The company announced Wednesday that "effectively all trackers and smart watches" starting in January "will not be of Chinese origin" as a result of US tariffs.
Fitbit appears to be one of the first major technology companies to publicly announce that it is shifting completely away from China, which has long been a hub for the Silicon Valley giants thanks to the country's abundance of skilled low-wage workers and robust technology infrastructure.
During the first half of 2019, Fitbit introduced several strategic measures to boost its financial health, including lowering the cost of some devices to appeal to new customers and offering top-notch digital services, such as improving sleep, to take advantage of users who do not replace their devices frequently. However, such measures are linked to maintaining strong margins on the units Fitbit sells, which can lead to tariffs.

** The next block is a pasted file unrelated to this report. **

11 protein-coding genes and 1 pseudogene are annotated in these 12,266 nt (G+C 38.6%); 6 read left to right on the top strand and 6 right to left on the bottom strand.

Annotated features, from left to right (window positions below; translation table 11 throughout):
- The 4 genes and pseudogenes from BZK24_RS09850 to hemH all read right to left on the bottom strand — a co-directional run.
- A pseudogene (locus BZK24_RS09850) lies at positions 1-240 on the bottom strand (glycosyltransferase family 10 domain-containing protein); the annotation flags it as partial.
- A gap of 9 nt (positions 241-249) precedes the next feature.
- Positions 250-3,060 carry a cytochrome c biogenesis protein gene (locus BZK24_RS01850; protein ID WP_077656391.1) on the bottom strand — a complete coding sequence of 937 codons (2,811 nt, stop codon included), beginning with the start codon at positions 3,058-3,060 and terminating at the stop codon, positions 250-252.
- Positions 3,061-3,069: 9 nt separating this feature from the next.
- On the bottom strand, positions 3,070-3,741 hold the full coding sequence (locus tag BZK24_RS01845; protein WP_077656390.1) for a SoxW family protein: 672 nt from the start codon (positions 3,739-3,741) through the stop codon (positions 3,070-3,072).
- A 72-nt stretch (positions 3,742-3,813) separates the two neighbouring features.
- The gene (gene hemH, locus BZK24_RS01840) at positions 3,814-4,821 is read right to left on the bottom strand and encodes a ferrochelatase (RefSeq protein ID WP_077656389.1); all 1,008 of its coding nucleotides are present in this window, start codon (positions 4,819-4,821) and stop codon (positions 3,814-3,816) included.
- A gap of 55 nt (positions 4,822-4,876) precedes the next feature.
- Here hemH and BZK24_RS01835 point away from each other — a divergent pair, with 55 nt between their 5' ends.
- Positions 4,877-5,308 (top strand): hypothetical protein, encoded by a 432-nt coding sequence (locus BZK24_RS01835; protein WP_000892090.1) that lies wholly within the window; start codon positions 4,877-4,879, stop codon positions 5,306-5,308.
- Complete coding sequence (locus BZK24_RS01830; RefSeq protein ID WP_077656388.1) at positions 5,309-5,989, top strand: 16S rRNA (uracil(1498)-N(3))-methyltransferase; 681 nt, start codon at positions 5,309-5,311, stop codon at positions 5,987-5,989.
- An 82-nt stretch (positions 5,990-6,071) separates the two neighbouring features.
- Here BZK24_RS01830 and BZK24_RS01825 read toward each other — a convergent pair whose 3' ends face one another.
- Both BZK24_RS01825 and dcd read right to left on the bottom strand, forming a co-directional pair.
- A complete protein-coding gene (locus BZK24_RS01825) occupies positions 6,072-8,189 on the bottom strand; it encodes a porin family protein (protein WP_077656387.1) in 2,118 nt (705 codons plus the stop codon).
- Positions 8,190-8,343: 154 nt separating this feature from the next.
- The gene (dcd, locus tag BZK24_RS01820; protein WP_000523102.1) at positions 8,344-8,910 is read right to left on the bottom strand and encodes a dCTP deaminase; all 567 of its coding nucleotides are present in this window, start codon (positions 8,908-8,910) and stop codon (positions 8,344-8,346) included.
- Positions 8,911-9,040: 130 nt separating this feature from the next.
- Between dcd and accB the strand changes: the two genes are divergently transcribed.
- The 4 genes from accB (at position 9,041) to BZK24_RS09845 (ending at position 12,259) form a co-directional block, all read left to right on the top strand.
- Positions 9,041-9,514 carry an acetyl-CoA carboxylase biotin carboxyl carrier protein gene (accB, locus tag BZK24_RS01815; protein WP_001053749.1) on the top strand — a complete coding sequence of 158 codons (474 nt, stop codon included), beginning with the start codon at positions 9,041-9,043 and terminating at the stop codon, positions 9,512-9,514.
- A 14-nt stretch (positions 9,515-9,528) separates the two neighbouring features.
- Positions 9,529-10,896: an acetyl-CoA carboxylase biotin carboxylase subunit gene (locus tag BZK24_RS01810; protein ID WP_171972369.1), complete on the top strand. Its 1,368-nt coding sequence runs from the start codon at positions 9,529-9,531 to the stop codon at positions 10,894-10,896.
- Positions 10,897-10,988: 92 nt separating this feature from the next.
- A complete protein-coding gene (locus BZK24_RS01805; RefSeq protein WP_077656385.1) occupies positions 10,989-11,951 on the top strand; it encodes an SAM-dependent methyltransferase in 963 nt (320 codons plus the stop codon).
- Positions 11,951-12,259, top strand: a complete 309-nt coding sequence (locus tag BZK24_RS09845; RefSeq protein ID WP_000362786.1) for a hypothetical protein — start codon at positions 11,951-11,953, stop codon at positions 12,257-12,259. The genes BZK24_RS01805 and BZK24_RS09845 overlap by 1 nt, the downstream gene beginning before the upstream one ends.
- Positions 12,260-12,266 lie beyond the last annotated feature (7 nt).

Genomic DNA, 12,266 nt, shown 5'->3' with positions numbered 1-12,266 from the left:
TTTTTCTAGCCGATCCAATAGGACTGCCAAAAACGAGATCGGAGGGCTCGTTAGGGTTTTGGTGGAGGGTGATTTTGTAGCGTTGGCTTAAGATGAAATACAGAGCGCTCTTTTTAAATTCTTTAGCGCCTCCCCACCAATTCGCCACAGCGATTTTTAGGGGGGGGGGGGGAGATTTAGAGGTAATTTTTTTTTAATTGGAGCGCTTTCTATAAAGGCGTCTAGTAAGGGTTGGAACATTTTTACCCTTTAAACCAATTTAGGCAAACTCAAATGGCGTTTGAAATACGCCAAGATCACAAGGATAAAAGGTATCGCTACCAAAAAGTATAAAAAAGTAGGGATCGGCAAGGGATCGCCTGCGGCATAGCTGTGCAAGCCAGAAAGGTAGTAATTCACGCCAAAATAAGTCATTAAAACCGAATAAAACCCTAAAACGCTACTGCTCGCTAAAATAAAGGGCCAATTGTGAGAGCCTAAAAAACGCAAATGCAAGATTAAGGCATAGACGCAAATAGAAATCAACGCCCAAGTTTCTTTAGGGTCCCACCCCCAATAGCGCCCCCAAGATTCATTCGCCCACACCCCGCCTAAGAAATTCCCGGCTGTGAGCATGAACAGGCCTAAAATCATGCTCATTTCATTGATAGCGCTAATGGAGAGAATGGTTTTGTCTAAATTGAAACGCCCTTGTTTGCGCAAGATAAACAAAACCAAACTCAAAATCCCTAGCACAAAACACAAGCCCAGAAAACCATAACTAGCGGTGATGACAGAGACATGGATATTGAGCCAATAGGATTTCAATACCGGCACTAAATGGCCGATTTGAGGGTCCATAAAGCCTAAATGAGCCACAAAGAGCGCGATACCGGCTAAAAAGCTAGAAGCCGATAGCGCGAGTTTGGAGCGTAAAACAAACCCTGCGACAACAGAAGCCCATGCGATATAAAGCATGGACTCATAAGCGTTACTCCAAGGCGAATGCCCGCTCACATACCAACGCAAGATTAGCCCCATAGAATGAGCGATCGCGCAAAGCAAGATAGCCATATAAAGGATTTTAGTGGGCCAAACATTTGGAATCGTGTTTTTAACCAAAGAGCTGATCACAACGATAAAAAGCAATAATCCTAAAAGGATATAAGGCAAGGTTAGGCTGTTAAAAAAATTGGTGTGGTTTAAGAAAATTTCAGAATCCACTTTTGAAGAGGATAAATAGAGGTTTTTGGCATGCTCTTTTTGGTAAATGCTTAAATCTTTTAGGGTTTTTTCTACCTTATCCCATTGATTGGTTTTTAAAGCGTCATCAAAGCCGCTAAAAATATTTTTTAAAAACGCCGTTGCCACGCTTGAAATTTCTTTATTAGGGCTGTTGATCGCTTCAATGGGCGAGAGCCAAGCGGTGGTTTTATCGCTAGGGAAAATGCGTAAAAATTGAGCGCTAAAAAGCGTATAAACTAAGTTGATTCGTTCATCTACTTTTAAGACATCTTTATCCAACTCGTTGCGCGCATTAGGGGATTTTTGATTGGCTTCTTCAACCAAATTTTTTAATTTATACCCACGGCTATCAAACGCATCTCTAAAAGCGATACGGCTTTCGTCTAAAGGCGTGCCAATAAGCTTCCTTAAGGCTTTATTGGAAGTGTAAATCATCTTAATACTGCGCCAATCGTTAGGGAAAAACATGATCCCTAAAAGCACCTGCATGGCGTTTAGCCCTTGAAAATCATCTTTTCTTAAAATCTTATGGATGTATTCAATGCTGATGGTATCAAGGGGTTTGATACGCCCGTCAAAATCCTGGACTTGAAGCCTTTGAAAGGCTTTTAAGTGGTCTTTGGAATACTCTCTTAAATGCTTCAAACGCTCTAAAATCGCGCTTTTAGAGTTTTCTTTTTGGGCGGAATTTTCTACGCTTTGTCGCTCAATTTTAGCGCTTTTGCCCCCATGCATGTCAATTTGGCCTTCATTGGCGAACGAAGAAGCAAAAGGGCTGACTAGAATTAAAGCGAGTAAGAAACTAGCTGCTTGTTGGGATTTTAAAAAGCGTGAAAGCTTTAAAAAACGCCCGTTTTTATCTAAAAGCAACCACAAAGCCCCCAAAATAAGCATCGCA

Fitbit CEO Ron Kisling said in a statement Wednesday that the company began seeking alternatives to manufacturing in China in 2018, when the threat of the trade war broke out.
"As a result of these surveys, we have made changes to our supply chain and manufacturing operations and have further changes underway," Kisling said.
The company said it would offer further details on the change and its financial implications when reporting third-quarter revenue, expected later this month.